How To Know When Your Beauty Products Are REALLY Expired

The expiration date on a beauty product isn't like that number on the top of your orange-juice carton. Many products don't even have a date, and even if they do, nothing's going to really happen if you keep using the same bottle of lotion for six years, right? Well, actually, it might, according to a thoroughly researched article by The New York Times.
First of all, the myriad of containers shoved underneath your sink is a paradise for bacteria. Not only do you mix in all the germs on your hands whenever you touch them, but they're also designed to maintain maximum moisture — the perfect environment to breed bacteria. Gross. Plus, nowadays, companies are trying to beat out the competition and cut prices by combining multiple products into one — and sometimes, all those ingredients just don't mix. For example, benzoyl peroxide (a common ingredient in acne-treatment creams) has a short shelf life of only three months and it can degrade other ingredients and prevent them from doing their job. And sunlight and heat — even the normal amounts present near a radiator or a sunny window — can also shave time off of a product's life.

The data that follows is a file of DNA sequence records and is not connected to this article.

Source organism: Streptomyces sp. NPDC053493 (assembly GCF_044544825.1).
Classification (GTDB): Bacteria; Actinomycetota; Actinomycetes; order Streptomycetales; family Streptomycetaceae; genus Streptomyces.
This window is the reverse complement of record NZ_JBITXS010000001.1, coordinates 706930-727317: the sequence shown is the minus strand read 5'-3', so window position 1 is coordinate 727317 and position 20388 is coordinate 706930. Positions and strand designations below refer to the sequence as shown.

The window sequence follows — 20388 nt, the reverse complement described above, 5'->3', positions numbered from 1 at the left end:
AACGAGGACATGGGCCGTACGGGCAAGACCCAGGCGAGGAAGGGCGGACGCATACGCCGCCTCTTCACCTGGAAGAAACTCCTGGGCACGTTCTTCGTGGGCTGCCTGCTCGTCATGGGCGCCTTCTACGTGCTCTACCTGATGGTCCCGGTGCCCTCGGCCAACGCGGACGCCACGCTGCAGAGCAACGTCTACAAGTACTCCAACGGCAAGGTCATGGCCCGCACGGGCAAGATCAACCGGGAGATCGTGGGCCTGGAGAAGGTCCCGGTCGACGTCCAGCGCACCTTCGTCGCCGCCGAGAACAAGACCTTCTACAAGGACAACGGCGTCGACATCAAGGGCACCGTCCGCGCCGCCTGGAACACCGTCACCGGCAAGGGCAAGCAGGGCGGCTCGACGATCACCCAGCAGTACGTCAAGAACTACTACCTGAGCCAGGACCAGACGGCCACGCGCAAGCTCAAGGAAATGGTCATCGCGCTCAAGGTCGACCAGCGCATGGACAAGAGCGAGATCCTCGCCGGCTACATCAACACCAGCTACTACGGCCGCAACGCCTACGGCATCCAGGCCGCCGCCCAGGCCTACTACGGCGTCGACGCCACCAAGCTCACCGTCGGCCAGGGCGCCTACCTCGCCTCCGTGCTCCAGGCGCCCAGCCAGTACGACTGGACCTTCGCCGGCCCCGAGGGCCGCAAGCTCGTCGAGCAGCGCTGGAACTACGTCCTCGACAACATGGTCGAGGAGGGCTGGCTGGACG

If you're thinking all-natural products are the solution, think again. While products containing fruits, vegetables, and other less processed ingredients may not have the same issues as manufactured chemicals, those organic and natural preservatives tend to have a much shorter shelf life than their artificial counterparts, and they can still be degraded by air, heat, or sunlight. Which brings us back around to the problem of packaging. Many products can expire even while in their original, sealed state, but once you open it for the first time, the clock is ticking.
And what exactly is the life span of a product? While there's no hard and fast expiration date, most beauty products carry a symbol called a Period After Opening (or, PAO). It's an icon that looks like a little jar or tube with a number in it. That number refers to the number of months the product is considered safe after opening it. For things like mascara, that can be as little as three months, while many lotions can last for 12 months. Not all products are required to carry this label though, not to mention the fact that you need to keep track of when exactly you first opened the package in order for this to be useful information.
Luckily, the NYT editors did their part and made sure to offer a solution. Apparently, avoiding early expiration is as simple as using a cotton swab instead of your fingers, storing products in a cool, dry place (read: not near your shower), and never, ever adding water. If something seems dried out, just get rid of it! There are tons more information in the original article, so if hoarding beauty products sounds like you, definitely check it out. Now, if you'll excuse us, we have to start cleaning out our medicine cabinet. (The New York Times)

Image via The New York Times.

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